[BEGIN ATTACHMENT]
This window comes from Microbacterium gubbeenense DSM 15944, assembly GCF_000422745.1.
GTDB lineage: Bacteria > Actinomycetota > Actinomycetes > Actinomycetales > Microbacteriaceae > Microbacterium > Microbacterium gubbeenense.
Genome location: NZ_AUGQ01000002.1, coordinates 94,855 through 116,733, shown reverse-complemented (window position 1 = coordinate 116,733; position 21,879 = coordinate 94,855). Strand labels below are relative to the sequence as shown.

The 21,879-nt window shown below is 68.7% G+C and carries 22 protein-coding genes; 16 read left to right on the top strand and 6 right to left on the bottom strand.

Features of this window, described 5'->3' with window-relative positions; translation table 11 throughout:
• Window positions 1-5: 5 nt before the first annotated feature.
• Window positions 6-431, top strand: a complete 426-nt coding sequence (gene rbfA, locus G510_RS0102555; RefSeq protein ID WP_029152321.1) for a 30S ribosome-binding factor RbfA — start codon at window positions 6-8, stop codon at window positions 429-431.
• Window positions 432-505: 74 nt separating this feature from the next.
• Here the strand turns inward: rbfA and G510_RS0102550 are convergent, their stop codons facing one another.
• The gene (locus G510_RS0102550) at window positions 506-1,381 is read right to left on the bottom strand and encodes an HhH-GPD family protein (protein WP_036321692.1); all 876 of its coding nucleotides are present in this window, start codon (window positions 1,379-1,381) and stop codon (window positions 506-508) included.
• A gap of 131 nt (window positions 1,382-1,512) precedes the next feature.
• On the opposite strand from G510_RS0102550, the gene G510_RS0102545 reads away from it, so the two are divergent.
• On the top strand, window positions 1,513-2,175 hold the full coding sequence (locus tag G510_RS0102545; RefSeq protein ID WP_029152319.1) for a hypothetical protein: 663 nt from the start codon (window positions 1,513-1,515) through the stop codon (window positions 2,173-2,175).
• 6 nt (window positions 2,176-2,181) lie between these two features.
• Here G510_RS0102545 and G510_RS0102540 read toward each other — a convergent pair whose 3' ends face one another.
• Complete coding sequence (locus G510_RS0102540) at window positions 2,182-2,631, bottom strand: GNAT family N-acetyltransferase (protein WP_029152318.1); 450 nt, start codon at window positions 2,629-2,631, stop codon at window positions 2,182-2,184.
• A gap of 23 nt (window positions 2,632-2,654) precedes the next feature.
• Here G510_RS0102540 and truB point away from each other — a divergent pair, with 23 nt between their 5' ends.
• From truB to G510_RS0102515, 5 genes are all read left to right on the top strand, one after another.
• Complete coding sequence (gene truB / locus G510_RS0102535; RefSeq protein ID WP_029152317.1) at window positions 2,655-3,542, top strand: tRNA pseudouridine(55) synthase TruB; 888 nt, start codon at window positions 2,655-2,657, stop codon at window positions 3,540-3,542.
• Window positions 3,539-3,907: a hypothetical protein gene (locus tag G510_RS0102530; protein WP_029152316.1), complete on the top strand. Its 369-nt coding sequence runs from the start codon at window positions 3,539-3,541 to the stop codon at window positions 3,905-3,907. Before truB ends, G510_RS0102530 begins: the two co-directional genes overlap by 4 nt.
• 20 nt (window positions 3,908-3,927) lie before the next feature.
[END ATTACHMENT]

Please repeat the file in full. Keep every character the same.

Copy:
This window comes from Microbacterium gubbeenense DSM 15944, assembly GCF_000422745.1.
GTDB lineage: Bacteria > Actinomycetota > Actinomycetes > Actinomycetales > Microbacteriaceae > Microbacterium > Microbacterium gubbeenense.
Genome location: NZ_AUGQ01000002.1, coordinates 94,855 through 116,733, shown reverse-complemented (window position 1 = coordinate 116,733; position 21,879 = coordinate 94,855). Strand labels below are relative to the sequence as shown.

The 21,879-nt window shown below is 68.7% G+C and carries 22 protein-coding genes; 16 read left to right on the top strand and 6 right to left on the bottom strand.

Features of this window, described 5'->3' with window-relative positions; translation table 11 throughout:
• Window positions 1-5: 5 nt before the first annotated feature.
• Window positions 6-431, top strand: a complete 426-nt coding sequence (gene rbfA, locus G510_RS0102555; RefSeq protein ID WP_029152321.1) for a 30S ribosome-binding factor RbfA — start codon at window positions 6-8, stop codon at window positions 429-431.
• Window positions 432-505: 74 nt separating this feature from the next.
• Here the strand turns inward: rbfA and G510_RS0102550 are convergent, their stop codons facing one another.
• The gene (locus G510_RS0102550) at window positions 506-1,381 is read right to left on the bottom strand and encodes an HhH-GPD family protein (protein WP_036321692.1); all 876 of its coding nucleotides are present in this window, start codon (window positions 1,379-1,381) and stop codon (window positions 506-508) included.
• A gap of 131 nt (window positions 1,382-1,512) precedes the next feature.
• On the opposite strand from G510_RS0102550, the gene G510_RS0102545 reads away from it, so the two are divergent.
• On the top strand, window positions 1,513-2,175 hold the full coding sequence (locus tag G510_RS0102545; RefSeq protein ID WP_029152319.1) for a hypothetical protein: 663 nt from the start codon (window positions 1,513-1,515) through the stop codon (window positions 2,173-2,175).
• 6 nt (window positions 2,176-2,181) lie between these two features.
• Here G510_RS0102545 and G510_RS0102540 read toward each other — a convergent pair whose 3' ends face one another.
• Complete coding sequence (locus G510_RS0102540) at window positions 2,182-2,631, bottom strand: GNAT family N-acetyltransferase (protein WP_029152318.1); 450 nt, start codon at window positions 2,629-2,631, stop codon at window positions 2,182-2,184.
• A gap of 23 nt (window positions 2,632-2,654) precedes the next feature.
• Here G510_RS0102540 and truB point away from each other — a divergent pair, with 23 nt between their 5' ends.
• From truB to G510_RS0102515, 5 genes are all read left to right on the top strand, one after another.
• Complete coding sequence (gene truB / locus G510_RS0102535; RefSeq protein ID WP_029152317.1) at window positions 2,655-3,542, top strand: tRNA pseudouridine(55) synthase TruB; 888 nt, start codon at window positions 2,655-2,657, stop codon at window positions 3,540-3,542.
• Window positions 3,539-3,907: a hypothetical protein gene (locus tag G510_RS0102530; protein WP_029152316.1), complete on the top strand. Its 369-nt coding sequence runs from the start codon at window positions 3,539-3,541 to the stop codon at window positions 3,905-3,907. Before truB ends, G510_RS0102530 begins: the two co-directional genes overlap by 4 nt.
• 20 nt (window positions 3,908-3,927) lie before the next feature.